And soon thereafter, the sweets rule…turns out Cash loves ice cream, brownies, and peanut butter Clif bars.

And to complete the list, by his first birthday, Cash had become surprisingly adept and proficient using our Iphones and Ipad.

We’re left feeling torn about the violations of our preconceived proclamations.

TV screens, sweets, and cell phones are ubiquitous. We’ve resigned ourself to conciliatory notions of his inevitable exposure and interactions with them. None of them appear to be going away. Why delay or prevent?  It’s like trying to stop a hurricane with an umbrella.

I admit, we feel strained yet impressed with his device usages the most.

With his furrowed brow, intense stare and pointed index finger, Cash easily swipes through screens, pulls up stock reports and enters incorrect log-in codes which have caused both our phones to be locked a number of times.

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To boot, there are plenty of apps that provide entertainment and education.

Just this past weekend, I searched “Best apps for 14 month olds” and spent $.99 on our first app purchase for Cash-called Lunchbox. The app lets you identify and tap fruits on the screen…when successful, the fruit pops and disappears while a little monkey jumps up and celebrates.

I found the app a bit redundant and mildly educational…but to be fair, it’s not targeted at 532 month olds.

I’m kept busy enough monkeying with how to unlock my phone.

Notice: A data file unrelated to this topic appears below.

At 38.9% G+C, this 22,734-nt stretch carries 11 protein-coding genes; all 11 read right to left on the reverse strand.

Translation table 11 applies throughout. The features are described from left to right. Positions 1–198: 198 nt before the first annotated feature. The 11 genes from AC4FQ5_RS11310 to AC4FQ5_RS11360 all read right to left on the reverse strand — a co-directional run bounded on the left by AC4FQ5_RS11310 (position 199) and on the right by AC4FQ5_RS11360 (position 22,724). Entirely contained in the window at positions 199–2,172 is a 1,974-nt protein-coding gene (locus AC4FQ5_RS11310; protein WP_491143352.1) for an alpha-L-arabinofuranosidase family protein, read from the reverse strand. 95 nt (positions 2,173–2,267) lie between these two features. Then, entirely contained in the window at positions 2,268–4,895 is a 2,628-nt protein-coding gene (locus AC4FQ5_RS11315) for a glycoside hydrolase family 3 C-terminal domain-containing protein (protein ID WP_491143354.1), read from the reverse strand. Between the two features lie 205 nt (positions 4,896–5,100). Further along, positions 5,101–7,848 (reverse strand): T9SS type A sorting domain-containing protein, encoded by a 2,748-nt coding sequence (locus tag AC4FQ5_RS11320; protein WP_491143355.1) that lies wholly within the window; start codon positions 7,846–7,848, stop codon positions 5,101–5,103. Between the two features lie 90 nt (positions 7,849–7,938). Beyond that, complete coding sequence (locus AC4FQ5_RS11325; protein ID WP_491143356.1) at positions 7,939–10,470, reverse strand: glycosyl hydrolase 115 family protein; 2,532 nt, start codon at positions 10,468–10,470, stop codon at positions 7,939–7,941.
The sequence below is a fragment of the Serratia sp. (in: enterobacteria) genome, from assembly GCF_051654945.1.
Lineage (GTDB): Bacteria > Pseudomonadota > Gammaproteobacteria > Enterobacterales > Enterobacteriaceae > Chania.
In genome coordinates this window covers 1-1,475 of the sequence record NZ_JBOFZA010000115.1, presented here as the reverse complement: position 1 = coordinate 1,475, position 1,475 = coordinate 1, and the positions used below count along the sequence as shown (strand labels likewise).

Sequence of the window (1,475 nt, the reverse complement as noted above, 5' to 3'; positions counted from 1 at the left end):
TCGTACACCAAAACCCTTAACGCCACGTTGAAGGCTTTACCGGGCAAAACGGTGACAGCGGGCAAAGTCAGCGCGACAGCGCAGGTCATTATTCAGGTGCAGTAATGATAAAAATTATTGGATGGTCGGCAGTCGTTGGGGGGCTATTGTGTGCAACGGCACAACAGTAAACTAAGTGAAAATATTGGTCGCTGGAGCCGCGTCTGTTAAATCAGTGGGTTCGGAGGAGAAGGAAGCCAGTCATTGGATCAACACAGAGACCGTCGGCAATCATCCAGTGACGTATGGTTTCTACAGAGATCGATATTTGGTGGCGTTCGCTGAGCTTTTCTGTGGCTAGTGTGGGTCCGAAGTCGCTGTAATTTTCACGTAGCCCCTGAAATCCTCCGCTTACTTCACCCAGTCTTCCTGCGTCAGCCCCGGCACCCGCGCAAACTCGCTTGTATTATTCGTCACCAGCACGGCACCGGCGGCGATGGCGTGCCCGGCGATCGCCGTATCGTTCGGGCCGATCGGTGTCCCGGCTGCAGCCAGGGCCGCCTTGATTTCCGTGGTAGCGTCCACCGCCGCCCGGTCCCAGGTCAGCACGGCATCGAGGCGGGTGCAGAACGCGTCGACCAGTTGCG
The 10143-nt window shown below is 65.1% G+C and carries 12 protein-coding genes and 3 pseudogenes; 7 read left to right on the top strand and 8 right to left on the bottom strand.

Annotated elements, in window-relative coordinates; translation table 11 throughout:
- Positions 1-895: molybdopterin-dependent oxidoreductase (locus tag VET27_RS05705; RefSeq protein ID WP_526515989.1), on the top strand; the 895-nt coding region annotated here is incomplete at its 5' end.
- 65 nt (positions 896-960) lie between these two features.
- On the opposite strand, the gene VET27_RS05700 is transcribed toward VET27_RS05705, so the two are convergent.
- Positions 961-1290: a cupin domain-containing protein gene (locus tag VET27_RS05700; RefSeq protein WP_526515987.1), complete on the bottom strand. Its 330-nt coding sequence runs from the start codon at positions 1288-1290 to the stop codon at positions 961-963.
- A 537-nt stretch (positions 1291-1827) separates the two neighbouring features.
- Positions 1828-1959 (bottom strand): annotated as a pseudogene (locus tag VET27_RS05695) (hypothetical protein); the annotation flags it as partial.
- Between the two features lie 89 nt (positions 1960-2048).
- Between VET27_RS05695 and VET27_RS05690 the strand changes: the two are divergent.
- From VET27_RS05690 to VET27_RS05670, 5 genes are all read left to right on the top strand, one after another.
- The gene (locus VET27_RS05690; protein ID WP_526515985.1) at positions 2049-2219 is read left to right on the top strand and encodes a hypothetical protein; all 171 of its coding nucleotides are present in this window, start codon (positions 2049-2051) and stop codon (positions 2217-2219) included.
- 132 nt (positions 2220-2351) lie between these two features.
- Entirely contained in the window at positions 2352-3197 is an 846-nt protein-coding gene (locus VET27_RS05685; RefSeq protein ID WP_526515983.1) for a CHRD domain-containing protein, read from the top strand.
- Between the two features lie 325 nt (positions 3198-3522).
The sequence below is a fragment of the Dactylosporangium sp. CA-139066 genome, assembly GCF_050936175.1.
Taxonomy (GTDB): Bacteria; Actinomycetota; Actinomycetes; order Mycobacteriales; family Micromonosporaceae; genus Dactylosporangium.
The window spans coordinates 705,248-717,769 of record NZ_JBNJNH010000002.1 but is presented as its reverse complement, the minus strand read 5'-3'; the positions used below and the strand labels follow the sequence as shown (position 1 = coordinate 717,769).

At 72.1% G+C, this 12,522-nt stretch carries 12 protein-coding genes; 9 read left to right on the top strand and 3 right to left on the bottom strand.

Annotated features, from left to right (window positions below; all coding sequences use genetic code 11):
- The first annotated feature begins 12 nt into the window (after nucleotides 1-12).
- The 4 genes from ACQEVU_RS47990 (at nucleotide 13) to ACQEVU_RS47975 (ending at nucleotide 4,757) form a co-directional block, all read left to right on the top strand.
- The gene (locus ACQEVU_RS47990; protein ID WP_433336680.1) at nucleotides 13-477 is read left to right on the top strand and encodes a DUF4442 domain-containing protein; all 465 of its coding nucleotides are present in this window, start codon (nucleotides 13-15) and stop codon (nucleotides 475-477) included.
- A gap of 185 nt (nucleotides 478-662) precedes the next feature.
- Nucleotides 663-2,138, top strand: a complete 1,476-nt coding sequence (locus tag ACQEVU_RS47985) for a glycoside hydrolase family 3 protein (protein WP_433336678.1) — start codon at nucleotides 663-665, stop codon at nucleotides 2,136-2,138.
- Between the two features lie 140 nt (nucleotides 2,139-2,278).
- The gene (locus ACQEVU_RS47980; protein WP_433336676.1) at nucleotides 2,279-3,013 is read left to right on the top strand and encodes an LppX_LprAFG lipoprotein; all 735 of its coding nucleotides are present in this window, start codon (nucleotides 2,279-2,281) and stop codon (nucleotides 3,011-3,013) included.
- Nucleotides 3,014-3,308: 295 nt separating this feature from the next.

A Renaissance

“You’re a renaissance man!”

A high school teacher said after he heard I was simultaneously acting in the school play, running on the Track team serving on the student council.

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The term renaissance man sounded positive but I wasn’t exactly sure what that meant. Definition: a person with many talents or areas of knowledge.

It was an ideal developed in the 15th century by Leon Battista Alberti who summed it up with “a man can do all things if he will.”  Alberti should know, he was an architect, painter, poet, scientist, mathematician and horseman. (I presume this means a good horserider?)

By the way, women can be a renaissance man…see “person” in definition.

Anyway, I certainly didn’t measure up to Alberti but my crossover into varied activities was rare.  Was I a jock or a drama nerd? A student government egghead? Others were-class clowns, band geeks, braniacs, druggies(stoners)?